In a literal eleventh-hour vote, the Connecticut Legislature passed legislation (Substitute House Bill 5126) creating a Chemical Innovations Institute in one of its last actions of the 2010 legislative session. The new Institute will be housed at the UCONN Health Center and is intended to "(1) foster green job growth and safer workplaces through encouraging clean technology innovation and utilization of green chemistry, and (2) provide assistance to businesses, state agencies and nonprofit organizations that seek to utilize alternatives to chemicals that are harmful to public health and the environment." The Bill was advanced by the Coalition for A Safe & Healthy CT, a diverse coalition of 50 member organizations. I had the opportunity to attend an exploratory meeting back in April on the then-proposed Bill, hosted by the Connecticut Public Health Association (CPHA), one of the Bill's proponents. The April meeting was attended by interested representatives from CPHA, manufacturing industries, labor unions, environmental health organizations, the Connecticut DEP, UCONN Health Center, and the CT Coalition for Environmental Justice. At the meeting, ideas were solicited on how the Institute could be of value to industry in accomplishing the goal of seeking safer alternatives to toxic chemicals currently used in commerce. The notion of being a local, Connecticut clearinghouse for safer chemical alternatives and "green chemistry" appeared to be at the forefront of the ideas suggested. Now that the Bill has passed, it will be up to an appointed Board of Directors (TBD) to decide how to implement the mission bestowed on the Institute. Since funding for the Institute will rely completely on grants and donations obtained by the Institute, it remains to be seen how much of an impact the Institute will be able to make. Additional details, including the legislative text, Bill analysis, fact sheets, and public testimony can be found via internet searches on the term "Connecticut Chemical Innovations Institute".

Tour attendees are pictured, left to right: Rick Lardie, Dave Boutin, Scott Kuhnly, Michael Stanczyc, Thomas Gavaghan, Don Detoro, Denise Dudek, John Braddock, Chris Caron, Marc Nettleton. Photo: Tom Benedict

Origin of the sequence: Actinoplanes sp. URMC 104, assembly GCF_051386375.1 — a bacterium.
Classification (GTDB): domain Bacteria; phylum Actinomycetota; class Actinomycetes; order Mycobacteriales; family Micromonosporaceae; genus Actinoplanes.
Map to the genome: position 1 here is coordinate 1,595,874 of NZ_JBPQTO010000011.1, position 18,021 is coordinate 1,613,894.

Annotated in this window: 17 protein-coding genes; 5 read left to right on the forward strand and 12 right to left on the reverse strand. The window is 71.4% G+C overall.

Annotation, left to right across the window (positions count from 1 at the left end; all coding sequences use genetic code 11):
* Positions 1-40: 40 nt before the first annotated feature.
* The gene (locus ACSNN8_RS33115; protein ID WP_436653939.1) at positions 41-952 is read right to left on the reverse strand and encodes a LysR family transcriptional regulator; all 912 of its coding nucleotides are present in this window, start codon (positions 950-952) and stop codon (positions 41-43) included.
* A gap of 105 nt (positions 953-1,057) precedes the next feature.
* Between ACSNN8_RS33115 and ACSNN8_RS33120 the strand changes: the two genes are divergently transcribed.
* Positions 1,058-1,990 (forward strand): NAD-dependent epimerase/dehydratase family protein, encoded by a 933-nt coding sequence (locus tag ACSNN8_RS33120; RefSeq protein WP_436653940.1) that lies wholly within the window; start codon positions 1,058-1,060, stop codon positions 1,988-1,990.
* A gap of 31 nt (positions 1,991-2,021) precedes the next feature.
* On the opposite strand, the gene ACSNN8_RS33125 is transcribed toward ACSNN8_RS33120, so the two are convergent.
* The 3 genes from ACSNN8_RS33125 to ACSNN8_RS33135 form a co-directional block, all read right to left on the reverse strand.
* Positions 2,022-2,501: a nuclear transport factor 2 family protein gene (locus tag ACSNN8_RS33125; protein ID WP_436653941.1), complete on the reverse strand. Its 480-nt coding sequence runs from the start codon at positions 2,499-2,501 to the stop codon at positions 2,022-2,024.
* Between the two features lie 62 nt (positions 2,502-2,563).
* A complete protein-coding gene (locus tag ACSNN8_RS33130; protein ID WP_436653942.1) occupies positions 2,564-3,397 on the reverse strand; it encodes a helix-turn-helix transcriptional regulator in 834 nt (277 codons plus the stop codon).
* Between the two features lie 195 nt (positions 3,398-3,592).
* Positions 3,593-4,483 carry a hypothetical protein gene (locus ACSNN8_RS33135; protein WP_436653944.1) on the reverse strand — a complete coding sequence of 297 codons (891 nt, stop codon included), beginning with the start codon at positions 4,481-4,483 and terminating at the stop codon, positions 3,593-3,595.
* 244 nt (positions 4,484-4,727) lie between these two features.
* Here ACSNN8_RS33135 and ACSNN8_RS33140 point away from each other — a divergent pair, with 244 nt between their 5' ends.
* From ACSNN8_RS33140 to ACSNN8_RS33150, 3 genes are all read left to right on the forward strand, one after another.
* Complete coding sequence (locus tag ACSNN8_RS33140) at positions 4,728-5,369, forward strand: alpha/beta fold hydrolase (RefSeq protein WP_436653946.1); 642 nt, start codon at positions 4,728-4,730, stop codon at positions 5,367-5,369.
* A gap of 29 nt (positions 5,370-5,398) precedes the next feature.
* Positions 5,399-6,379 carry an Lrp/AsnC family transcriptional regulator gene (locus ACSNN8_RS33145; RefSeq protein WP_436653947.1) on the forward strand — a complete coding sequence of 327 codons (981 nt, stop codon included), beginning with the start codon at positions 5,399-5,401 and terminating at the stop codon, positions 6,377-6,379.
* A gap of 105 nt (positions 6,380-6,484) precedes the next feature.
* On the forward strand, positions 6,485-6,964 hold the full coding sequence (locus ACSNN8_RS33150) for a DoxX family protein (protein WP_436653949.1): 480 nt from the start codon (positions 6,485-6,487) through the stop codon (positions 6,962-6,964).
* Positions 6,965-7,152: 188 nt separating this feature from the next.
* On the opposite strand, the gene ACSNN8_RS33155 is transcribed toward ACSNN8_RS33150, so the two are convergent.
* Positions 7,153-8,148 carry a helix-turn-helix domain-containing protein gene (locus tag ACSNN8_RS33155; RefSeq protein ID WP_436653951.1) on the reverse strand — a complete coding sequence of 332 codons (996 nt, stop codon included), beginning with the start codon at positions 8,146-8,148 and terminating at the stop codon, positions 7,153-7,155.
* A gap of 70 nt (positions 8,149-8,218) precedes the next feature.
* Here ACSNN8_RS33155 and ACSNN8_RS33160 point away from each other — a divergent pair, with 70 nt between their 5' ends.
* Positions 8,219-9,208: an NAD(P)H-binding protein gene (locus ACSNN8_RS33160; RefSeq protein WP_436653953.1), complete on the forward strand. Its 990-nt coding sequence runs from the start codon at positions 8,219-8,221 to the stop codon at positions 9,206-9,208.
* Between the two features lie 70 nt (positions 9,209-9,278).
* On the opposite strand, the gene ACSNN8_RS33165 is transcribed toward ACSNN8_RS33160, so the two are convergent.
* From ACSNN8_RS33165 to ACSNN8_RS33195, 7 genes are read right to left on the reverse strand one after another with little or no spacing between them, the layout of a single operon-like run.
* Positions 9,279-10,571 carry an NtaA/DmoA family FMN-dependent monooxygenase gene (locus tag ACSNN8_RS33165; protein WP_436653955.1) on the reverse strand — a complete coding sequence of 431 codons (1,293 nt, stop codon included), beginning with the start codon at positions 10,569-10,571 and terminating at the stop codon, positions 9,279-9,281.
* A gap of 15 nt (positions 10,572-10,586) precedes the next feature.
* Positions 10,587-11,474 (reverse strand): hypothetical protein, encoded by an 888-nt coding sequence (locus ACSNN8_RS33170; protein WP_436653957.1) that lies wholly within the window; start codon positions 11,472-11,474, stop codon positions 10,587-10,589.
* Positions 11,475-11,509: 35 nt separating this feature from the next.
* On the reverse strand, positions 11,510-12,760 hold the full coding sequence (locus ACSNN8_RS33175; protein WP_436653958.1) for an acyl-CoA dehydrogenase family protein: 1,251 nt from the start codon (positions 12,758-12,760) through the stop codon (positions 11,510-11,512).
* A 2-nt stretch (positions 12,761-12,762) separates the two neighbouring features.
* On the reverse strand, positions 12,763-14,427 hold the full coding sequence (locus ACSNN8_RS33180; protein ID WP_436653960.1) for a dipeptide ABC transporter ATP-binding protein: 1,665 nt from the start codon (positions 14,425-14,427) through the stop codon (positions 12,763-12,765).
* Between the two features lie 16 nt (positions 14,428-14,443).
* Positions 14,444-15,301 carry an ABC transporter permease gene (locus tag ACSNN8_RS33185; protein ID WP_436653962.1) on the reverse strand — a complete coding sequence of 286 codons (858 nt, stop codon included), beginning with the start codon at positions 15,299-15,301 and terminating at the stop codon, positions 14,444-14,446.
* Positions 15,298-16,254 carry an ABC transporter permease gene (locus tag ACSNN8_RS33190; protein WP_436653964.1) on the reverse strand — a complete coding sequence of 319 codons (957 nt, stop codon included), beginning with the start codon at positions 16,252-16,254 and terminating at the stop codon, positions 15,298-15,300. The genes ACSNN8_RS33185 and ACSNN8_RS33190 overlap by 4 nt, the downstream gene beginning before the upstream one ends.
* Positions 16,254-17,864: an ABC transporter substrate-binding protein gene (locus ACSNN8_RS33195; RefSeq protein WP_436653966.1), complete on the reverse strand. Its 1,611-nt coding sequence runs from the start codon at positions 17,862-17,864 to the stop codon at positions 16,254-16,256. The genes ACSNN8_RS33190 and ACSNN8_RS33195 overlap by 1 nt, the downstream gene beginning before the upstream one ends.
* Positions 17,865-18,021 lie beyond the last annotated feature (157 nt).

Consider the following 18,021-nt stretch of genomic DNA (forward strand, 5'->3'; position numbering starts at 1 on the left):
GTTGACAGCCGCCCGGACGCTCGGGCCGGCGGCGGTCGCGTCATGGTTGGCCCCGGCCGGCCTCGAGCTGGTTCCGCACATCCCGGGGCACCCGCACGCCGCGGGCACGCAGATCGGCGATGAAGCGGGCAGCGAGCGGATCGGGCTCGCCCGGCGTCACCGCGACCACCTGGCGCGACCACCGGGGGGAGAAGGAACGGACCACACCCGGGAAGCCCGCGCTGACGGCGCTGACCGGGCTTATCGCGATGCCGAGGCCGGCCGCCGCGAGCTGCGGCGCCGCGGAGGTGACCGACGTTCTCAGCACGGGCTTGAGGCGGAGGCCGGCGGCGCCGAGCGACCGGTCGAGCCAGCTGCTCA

>>>>>>>>>>>>>>>>>>>>>>>>>>>>>>> In memoriam Richard Twomey passed away on May 12. Richard was a 24 year member of American Society of Safety Engineers. Our heartfelt condolences to his family and friends.

Link to: Richard E. Twomey Obituary


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ASSE Meeting Announcements!

Lunchtime Plant Tour Calloway Golf Thursday, June 17th at 12:00 pm

WHEN: Thursday, June 17th at 12:00 pm. WHAT: Want to see where your "dream" golf equipment is made?? Join us for a lunchtime meeting and plant tour of Calloway's manufacturing facility, graciously hosted by Chapter Member Tony Vinciguerra and our Chapter's Western Mass Section. Lunch will be provided. WHERE:Callaway, 425 Meadow Street, Chicopee, MA. COST: $20 for ASSE Members, $25 for Non-Members. As always, Job-Seekers are Half Price. RSVP: Reply to John Stelle by Monday 6/14, by Email: [email protected] or phone 413-626-5050 to get your name on the list. Hope to see you there!

Monday June 7, 2010

9:00 AM Shotgun Start ­ Scramble Format­ All playing abilities welcome

LOCATION: Blue Fox Run GC, 65 Nod Road, Avon, CT 06001, (860) 678-1679 TIME: Registration starts at 7:45 AM - Shotgun Start at 9AM Golf and Networking are good reasons to participate, well, here's another: We're not raising our prices !!! COST/PERSON: $ 80 - CSS Members and members of CT Valley and Nutmeg Chapters of ASSE $100 - All other participants Golf includes: · 18 HOLES W/CART, RANGE BALLS and a complimentary sleeve of golf balls from the Society. · REGISTRATION: Starts at 7:45 AM · Light CONTINENTAL BREAKFAST: Coffee and donuts at 8AM · LUNCH RIGHT AFTER GOLF: Cheese and Crackers, Buffet lunch (salad, pasta, chicken, beef, potato, veggie, Italian pastries and coffee) (Cash Bar available) · PRIZES: Closest to the Pin - Longest Drive (Men and Women) ­ Low Score (1st, 2nd, 3rd). 50/50 raffle....Something for just about everyone. SPONSORSHIPS are available that include golf packages or you can donate a raffle prize. Contact Dave Gelpke for all reservations or sponsorships: 1-800-642-2346 x92440 or 203-639-2440 (daytime) or [email protected]